MOUNT VERNON, Wash. — Mount Vernon's Lunchbox Diner has only been open for seven days after a five-month coronavirus-related closure.
Owner Steve Sewell said it is the first time he's felt hopeful about his business surviving.
"Business has been fantastic," he said. "I couldn't ask for a better time to open up."
The timing is perfect for the restaurant. The annual Tulip Festival is now blooming, bringing a desperately needed injection of money to the Skagit Valley.
But the coronavirus still hangs heavy over Skagit County. The Health Department said the number of new cases detected every day is rising at an alarming rate.
On Sunday, the number was seven. That number doubled to 14 the next day, and by Wednesday, it had spiked to 25. Based on Skagit County’s population size, an average of 18 or more new cases per day is enough to push the county over the 200 cases per 100,000 residents benchmark.
It would only take seven new hospitalizations in a week for the county to move back to Phase 2.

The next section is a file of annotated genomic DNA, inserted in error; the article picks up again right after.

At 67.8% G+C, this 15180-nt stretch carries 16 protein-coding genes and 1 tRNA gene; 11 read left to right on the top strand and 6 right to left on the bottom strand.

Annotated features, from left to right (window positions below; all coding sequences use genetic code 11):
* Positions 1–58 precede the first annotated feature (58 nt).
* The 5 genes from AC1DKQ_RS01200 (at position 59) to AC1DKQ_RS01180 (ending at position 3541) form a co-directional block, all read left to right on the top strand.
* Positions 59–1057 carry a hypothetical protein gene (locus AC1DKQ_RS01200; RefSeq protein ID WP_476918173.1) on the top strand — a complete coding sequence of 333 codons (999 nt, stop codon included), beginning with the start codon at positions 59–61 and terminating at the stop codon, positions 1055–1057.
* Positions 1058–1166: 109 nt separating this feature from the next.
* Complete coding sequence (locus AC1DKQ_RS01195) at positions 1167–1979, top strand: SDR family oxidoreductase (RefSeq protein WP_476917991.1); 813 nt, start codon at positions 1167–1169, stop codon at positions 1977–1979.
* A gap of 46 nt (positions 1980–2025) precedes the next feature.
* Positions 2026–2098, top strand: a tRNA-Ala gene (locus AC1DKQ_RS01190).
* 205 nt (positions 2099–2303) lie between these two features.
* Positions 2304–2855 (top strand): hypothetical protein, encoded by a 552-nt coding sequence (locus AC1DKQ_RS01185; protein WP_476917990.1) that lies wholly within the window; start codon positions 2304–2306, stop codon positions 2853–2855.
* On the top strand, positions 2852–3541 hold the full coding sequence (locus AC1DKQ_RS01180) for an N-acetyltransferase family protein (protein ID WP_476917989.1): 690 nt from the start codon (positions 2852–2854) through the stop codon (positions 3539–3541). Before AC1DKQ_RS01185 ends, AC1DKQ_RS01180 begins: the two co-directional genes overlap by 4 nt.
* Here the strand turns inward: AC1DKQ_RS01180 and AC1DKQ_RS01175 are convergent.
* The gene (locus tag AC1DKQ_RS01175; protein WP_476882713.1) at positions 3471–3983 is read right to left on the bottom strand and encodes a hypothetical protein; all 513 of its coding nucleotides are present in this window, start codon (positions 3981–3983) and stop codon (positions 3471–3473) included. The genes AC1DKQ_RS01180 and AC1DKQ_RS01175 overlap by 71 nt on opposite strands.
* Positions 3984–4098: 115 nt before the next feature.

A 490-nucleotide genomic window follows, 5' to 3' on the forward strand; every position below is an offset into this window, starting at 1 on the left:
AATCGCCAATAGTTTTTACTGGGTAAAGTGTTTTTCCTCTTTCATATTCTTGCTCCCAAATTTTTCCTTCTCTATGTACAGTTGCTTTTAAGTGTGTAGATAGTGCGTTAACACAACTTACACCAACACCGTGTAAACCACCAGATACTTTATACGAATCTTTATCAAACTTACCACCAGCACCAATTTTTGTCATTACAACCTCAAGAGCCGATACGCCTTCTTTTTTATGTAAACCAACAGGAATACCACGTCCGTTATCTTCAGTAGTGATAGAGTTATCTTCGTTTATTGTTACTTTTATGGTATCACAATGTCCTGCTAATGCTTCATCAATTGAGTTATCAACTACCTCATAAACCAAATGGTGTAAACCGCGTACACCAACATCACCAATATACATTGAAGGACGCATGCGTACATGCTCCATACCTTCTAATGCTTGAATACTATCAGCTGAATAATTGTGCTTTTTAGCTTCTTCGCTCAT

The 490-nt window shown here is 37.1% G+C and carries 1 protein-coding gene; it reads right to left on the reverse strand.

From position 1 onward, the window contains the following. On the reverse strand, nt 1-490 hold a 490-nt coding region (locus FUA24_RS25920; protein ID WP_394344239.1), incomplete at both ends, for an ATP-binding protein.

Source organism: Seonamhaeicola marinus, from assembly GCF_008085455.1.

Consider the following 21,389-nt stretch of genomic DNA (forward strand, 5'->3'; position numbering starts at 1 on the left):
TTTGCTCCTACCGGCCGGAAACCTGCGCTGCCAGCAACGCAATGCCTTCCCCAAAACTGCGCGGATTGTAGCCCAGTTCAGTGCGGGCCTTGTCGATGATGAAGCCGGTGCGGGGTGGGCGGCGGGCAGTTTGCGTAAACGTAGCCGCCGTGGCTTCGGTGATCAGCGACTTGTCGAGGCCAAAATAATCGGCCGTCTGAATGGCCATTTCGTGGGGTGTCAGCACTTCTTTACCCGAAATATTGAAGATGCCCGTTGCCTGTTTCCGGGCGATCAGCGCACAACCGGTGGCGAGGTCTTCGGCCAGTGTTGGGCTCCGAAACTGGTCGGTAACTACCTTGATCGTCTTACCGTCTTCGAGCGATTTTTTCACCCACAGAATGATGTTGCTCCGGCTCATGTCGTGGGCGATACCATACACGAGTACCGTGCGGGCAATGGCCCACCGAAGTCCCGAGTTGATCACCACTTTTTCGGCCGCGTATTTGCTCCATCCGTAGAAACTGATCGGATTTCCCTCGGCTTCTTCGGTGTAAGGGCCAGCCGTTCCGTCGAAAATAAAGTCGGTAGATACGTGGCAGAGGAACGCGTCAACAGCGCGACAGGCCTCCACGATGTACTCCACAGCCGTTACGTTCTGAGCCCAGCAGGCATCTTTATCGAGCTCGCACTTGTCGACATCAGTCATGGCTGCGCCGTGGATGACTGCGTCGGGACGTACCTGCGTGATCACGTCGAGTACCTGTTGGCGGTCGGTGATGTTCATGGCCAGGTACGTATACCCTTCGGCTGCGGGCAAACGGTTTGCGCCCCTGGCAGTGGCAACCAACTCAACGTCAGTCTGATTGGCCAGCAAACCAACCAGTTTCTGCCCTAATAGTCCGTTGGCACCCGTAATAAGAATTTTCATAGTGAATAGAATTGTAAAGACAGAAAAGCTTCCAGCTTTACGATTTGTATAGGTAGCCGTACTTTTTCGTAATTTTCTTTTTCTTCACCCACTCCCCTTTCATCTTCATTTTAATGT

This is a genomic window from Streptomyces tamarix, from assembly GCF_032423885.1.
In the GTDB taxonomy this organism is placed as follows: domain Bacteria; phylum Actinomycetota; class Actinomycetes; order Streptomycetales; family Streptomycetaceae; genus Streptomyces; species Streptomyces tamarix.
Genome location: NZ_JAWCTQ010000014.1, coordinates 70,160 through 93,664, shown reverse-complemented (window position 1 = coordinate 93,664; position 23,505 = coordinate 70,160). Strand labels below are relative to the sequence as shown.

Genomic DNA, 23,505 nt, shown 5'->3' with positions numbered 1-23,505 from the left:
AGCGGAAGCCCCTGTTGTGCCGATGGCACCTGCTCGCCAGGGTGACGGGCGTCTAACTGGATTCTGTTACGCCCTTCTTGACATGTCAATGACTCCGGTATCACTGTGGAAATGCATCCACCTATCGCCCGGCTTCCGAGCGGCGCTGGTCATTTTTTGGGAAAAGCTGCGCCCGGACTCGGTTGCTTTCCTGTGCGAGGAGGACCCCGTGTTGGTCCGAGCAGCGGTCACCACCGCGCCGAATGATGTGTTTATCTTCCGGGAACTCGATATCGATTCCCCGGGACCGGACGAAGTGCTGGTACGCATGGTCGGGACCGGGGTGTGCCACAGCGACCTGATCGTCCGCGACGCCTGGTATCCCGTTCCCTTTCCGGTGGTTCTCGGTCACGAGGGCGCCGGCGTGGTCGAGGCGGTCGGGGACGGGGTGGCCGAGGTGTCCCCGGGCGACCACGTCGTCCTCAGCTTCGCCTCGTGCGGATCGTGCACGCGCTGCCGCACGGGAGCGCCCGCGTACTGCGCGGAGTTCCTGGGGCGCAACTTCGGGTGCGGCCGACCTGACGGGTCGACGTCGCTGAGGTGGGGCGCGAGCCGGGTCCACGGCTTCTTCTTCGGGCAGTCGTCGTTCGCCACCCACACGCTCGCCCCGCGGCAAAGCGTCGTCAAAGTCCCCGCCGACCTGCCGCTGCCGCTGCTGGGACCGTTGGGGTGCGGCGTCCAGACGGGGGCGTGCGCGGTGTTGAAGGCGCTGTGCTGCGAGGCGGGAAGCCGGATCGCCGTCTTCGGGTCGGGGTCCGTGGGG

A return to Phase 2 would mean restaurants like Sewell's could only operate at 25% capacity, which could be his breaking point after holding on for so long.
"To be able to open back up and run is the only way I'm gonna survive," said Sewell. "If I have to cut back to 25% or shut completely, I'm not gonna survive. I'm done."
County health officials said 40% to 50% of new cases are the much more contagious B.1.1.7, which is the variant first detected in the UK. Projections show the numbers going even higher.
"We haven't seen the result of Easter yet, but every single time during this pandemic that there's been a family holiday, the rates have gone up," said Skagit County Health Officer Dr. Howard Leibrand. "I suspect we'll see some problems with that."
Leibrand said a slide back to Phase 2 could come in a little as three weeks if people don't continue to wear masks and avoid large gatherings.
With the spring weather improving, he advises gatherings be held outdoors.
"You're 20 times less likely to get infected outdoors," he said.
When asked if he thinks a return to Phase 2 is inevitable for Skagit County, Leibrand said, "If the trends continue, yes."
That leaves Sewell depending on everyone in his community to follow COVID-19 rules and serve the common good, if he is going to be able to continue serving his customers.
"There's a lot of people who are determined to survive," Sewell said. "We can't do it if you only think of yourself."